Studies suggest that exercise may reduce breast cancer. One study published in the British Journal of Cancer 4 shows that exercise in college female athletes reduced their incidence of breast and reproductive organ cancer. It also shows that a sedentary lifestyle was associated with an increased risk of cancer in these areas. Regular aerobic exercise, therefore, is an important factor in preventing breast cancer.

Additional studies indicate that a diet including high-fiber foods, fruits and vegetables has a protective effect against breast cancer. [1-5] Statistically, risk of breast cancer decreases for all women who include dietary fiber, vitamin A, beta-carotene and vitamin C in their diets. [4] Many studies have shown that fiber decreases the amount of estrogen in the body. Thus, increasing dietary fiber can have a preventive effect on the disease.

A dietary approach to breast cancer prevention should include weight control, a reduction in dietary fat and an increase in fiber. Women should eat no more than 20 percent of their daily calories as fat and should eat at least 30 grams of fiber every day. (See Fig. 1 for a list of high-fiber and low-fat foods.) Women who have never smoked and do not drink are at less risk of breast cancer, while women who do are at a greater risk. When the effects of alcoholic beverages--beer, wine and spirits--were examined, the risk of breast cancer increased at intermediate to high levels of intake of these beverages. Additional evidence suggests an interaction between alcohol consumption and cigarette smoking/

It's never too late to change your lifestyle and reduce your risk. Even women with breast cancer can increase their survival rate by making a low-fat, high-fiber diet part of their lives.

Follow these guidelines for breast cancer prevention, and start today:

1. Eat no more than 20 grams of fat per day.
2. Eat at least 30 grams of fiber every day.
3. Eat fruits and vegetables that contain vitamins A, C, D and beta-carotene.
4. Drink no alcohol or as little as possible.
5. Exercise daily for at least 30 minutes.
6. Do not smoke.




Thailand 2 21
Japan 4 38
EL Salvador 2.2 40
Taiwan 4.6 42
Ceylon 3 44
Yugo 6 72
Panama 7 57
Bulgaria 8.5 65
Portugal 13 66
Poland 11 85
Hungary 13.6 97
Czechoslavkia 15 91
Austria 16 118
Germany 16.5 137
Australia 18.5 129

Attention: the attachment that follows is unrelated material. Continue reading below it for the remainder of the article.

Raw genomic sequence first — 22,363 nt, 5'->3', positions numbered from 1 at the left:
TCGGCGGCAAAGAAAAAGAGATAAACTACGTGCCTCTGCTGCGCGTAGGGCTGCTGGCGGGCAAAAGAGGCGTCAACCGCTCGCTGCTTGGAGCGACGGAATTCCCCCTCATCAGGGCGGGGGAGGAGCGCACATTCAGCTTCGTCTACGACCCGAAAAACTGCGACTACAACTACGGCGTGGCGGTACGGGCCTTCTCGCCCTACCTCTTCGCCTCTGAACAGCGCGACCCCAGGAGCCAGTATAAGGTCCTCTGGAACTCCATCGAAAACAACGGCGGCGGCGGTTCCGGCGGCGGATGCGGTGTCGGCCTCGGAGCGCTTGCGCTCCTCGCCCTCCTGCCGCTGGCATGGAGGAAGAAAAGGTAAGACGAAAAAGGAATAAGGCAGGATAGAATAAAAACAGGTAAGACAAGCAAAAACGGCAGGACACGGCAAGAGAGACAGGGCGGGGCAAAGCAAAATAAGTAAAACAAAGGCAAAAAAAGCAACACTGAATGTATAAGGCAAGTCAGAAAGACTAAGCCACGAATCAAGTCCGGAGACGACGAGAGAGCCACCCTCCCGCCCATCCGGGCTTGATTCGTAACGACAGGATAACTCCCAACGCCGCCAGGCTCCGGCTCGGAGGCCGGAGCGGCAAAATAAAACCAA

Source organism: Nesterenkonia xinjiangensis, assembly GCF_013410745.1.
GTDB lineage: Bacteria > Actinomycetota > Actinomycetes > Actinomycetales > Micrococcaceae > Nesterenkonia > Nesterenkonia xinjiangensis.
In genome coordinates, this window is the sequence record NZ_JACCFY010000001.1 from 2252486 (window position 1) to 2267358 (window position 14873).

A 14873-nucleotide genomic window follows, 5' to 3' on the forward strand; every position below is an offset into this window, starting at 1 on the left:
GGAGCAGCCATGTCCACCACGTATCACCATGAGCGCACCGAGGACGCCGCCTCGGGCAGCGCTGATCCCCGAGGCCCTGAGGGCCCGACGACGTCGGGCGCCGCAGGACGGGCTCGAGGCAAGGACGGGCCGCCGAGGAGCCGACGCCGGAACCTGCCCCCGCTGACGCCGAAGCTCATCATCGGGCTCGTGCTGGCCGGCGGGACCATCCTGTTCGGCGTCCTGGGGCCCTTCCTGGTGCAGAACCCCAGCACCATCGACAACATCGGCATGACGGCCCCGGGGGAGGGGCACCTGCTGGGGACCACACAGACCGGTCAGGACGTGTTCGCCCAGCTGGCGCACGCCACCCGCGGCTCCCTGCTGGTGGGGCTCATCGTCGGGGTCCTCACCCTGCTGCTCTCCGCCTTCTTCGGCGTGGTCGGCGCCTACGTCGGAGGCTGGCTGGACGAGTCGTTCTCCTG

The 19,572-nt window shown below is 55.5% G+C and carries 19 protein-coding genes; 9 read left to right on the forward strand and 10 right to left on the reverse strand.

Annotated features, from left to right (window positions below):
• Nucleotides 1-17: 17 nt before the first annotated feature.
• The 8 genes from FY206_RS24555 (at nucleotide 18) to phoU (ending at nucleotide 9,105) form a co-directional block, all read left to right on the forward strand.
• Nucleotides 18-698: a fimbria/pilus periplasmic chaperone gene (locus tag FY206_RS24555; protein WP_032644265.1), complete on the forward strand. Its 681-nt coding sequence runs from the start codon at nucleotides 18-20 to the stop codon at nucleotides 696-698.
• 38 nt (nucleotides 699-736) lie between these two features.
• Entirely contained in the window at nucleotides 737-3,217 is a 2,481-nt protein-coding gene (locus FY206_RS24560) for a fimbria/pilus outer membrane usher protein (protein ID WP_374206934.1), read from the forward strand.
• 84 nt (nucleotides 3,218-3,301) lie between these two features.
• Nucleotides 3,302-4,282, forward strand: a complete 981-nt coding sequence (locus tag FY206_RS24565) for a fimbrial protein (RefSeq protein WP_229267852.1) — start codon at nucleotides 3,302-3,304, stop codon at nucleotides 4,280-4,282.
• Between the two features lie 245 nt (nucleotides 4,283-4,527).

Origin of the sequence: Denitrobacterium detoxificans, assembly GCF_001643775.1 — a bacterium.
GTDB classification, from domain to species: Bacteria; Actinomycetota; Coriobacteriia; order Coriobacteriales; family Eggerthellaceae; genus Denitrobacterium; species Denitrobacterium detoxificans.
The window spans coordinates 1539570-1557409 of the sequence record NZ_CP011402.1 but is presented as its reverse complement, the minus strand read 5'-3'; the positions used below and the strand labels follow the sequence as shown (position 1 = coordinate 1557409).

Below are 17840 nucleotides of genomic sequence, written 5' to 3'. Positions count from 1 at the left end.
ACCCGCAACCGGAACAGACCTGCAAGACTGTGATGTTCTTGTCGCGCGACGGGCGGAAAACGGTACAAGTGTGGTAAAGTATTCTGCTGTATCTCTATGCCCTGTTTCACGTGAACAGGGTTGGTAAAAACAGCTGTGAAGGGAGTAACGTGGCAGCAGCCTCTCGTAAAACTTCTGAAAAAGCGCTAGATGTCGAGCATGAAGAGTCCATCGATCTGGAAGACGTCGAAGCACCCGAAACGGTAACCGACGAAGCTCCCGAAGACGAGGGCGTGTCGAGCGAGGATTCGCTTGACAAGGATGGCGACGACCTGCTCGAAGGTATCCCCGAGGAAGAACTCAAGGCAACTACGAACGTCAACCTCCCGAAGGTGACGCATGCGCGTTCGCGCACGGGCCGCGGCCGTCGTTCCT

United States 21 146
Switzerland 22 137
Canada 23 140
Netherlands 26 155

Fig. 1 Cut the Fat, Add the Fiber

Here's a list of common foods you can easily include in your diet to increase fiber and reduce fat:

* Whole wheat pasta
* All kinds of grains
* Popcorn
* Corn
* Pretzels
* Peas
* Rice (except white)
* Legumes
* Potatoes with the skin
* Lentils
* Oats and bran
* All fruits and vegetables

The following are high-fat foods your should avoid:

* Dairy products.
* Red meat (also limit consumption of chicken and fish).
* Foods cooked with or containing oil, such as: cookies, pastries, fried foods, etc.

GRAPH: Breast Cancer vs Fat Consumption Worldwide


1. "Breast cancer and nutrition: the hidden link," Ladies Home Journal, July 1990
2. "Dietary fat and the risk of breast cancer," International Journal of Epidemiology, Vol. 19, #I, 1990
3. Lower prevalence of breast cancer and cancer of reproductive system among former college athletes compared to non-athletes. British Journal of Cancer, 52:885-891, 1985
4. Dietary prevention of breast cancer," Medical Oncology and Tumor Pharmacotherapy, Vol. 7, #2/3, 1990
5. "Screening as prevention for breast cancer," Allen T. Cohen, D.O., Journal of Osteopathic Medicine, March
6. "Abdominal Obesity and Breast Cancer," Annals of Internal Medicine, Vol. 112, No. 3
7. "Alcohol Consumption and Risk of Breast Cancer," International Journal of Cancer, 41, 695-699, 1988


By Bruce Scott Sobel, D.O.

Bruce Scott Sobel, D.O. is a physician based in Phoenix, Arizona. He is medical director of the Diabetes Obesity Cholesterol Clinic and a partner in Sobel Family Medicine. After being diagnosed with dangerously high blood pressure at the age of 18, he healthfully lost 38 pounds and vowed to maintain a personal program allowing him the security and energy that comes with wellness. Dr. Sobel's areas of interest are in nutrition, high risk management and preventive medicine.